I thought it was just us, but then back in March I read an article in the New York Times on the rise of cavities in toddlers. Apparently, dentists all over the country are seeing a widespread problem with preschoolers’ teeth, to the point that some toddlers are having surgery under general anesthesia to fix their baby teeth. There seem to be a lot of reasons for this, but I suspect that for most of today’s parents the main reason is the same as ours: exhaustion. By the end of the day, we’re all so tired, and toddlers are so willful, that getting them to brush their teeth can be a real struggle. Also, as the article pointed out, no one really told us when we should be taking the kids to see a dentist for the first time. And there’s the question of whether toddler toothpaste is okay to use, as it doesn’t have fluoride in it. Fortunately for us, Brookline’s water is fluoridated, so that seems to be a non-issue for us.

Knowing we were not alone, however, still did not get the girls' teeth brushed.

Cut to a few months ago. Nomi and I were supervising Muffin and Squeaker as they explored Sesame Street videos on YouTube, and by pure chance they came across the Sesame Street: Healthy Teeth, Healthy Me: Brushy Brush Public Service Announcement. In the video, Elmo sings a fun song about brushing your teeth while various celebrities and kids brush their teeth and look right at you, as if they’re looking into a mirror. Muffin and Squeaker love this video. Immediately, they demanded their toothbrushes, and they began to brush their teeth vigorously. The video has now become part of our nightly routine. Just before bed, I set it up, and the kids watch it and brush their teeth.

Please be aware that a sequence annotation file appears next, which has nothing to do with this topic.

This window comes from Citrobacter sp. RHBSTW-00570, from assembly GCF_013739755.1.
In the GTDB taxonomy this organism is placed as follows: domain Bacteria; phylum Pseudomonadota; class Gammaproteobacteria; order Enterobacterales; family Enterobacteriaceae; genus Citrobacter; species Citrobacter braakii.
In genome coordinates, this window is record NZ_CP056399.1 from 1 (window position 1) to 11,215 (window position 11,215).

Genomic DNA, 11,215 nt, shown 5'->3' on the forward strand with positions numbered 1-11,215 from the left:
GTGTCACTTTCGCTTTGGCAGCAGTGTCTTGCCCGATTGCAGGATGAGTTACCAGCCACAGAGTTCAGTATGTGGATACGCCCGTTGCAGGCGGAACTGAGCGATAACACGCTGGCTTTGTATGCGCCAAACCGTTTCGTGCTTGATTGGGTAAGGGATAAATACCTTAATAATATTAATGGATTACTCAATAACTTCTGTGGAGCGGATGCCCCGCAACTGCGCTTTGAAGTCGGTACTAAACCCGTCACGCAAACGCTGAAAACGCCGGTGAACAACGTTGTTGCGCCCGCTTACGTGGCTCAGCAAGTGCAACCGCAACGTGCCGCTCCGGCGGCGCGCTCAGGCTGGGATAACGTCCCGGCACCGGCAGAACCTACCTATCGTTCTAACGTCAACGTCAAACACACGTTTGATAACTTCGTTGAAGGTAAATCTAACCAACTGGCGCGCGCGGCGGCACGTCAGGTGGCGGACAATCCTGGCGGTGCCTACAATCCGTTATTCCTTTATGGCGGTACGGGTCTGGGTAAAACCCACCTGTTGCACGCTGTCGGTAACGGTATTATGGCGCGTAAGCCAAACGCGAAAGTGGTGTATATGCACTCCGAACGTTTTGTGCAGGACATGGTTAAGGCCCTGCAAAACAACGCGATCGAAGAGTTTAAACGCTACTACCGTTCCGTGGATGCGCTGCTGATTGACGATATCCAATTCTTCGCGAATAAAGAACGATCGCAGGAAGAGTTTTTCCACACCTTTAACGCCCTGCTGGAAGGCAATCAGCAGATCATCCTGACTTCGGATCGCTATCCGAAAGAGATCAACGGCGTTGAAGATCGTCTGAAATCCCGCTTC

The video is part of the Healthy Teeth, Healthy Me initiative, and I presume they produced it partly in response to the rise of pediatric cavities. For Nomi and me, it’s close to a miracle. With this one video, our kids went from being recalcitrant tooth-brushers to eager and enthusiastic ones. My hope is that when we do take them to their first dental visit in July, their teeth will be in great shape.

This week’s column is written by Michael A. Burstein.

Update: Sesame Workshop sent the following press release about the PSA and initiative mentioned above: 

Elmo and Abby Cadabby Teach Kids that Oral Health Counts!

Dental caries (tooth decay) is one of the most common health problems impacting young children’s primary teeth. In fact, nearly 40-to 50-percent of children will be affected by tooth decay by age five and according to the latest Surgeon General’s report, Oral Health in America, more than 51 million school hours are lost each year to dental-related conditions.